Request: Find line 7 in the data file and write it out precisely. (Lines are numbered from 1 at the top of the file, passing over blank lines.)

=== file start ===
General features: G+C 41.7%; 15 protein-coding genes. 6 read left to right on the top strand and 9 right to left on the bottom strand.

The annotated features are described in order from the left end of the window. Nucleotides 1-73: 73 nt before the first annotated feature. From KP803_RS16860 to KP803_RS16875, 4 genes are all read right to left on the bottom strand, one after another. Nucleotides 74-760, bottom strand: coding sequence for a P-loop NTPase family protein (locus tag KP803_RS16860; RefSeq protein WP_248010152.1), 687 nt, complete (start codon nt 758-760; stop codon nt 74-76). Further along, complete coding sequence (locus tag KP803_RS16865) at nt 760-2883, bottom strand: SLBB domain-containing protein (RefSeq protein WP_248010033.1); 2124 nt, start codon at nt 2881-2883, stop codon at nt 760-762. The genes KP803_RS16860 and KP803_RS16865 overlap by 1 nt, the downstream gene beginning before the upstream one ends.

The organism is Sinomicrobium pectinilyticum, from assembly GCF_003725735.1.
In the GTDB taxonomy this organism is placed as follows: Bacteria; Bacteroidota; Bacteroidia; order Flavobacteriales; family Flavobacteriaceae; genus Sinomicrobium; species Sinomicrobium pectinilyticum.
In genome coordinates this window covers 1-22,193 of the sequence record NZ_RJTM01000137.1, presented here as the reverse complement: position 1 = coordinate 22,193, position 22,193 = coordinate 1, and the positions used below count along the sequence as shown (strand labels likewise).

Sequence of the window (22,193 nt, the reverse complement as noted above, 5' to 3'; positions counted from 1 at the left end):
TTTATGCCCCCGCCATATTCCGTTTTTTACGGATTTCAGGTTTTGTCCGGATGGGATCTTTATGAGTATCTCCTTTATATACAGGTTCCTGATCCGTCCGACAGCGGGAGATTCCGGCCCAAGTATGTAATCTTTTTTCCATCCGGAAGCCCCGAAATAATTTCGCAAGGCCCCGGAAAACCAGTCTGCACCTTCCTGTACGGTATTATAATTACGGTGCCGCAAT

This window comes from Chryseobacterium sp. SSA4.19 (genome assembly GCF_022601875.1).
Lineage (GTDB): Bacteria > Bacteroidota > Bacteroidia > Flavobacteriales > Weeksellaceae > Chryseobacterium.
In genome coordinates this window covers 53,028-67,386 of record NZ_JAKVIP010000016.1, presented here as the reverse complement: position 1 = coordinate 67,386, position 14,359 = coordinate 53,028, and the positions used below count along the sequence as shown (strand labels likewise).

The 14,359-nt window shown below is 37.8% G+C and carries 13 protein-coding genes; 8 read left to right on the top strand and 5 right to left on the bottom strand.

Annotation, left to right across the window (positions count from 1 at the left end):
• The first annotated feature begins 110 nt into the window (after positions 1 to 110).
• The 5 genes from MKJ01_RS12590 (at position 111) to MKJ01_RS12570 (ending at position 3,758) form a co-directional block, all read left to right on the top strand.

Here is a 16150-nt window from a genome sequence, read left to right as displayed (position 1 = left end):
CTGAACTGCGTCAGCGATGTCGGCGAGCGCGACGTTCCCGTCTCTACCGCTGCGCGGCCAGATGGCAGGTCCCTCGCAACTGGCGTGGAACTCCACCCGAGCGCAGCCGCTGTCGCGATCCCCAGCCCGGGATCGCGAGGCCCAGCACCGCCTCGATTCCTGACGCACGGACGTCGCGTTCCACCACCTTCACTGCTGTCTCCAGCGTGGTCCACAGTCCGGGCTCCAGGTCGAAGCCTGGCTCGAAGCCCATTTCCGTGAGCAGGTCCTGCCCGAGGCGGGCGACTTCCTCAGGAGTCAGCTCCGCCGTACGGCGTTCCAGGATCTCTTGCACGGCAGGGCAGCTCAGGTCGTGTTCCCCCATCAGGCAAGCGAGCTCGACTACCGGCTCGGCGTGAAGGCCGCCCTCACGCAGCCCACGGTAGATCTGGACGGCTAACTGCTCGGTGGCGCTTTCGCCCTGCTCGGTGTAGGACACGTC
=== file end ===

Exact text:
TTTATGCCCCCGCCATATTCCGTTTTTTACGGATTTCAGGTTTTGTCCGGATGGGATCTTTATGAGTATCTCCTTTATATACAGGTTCCTGATCCGTCCGACAGCGGGAGATTCCGGCCCAAGTATGTAATCTTTTTTCCATCCGGAAGCCCCGAAATAATTTCGCAAGGCCCCGGAAAACCAGTCTGCACCTTCCTGTACGGTATTATAATTACGGTGCCGCAAT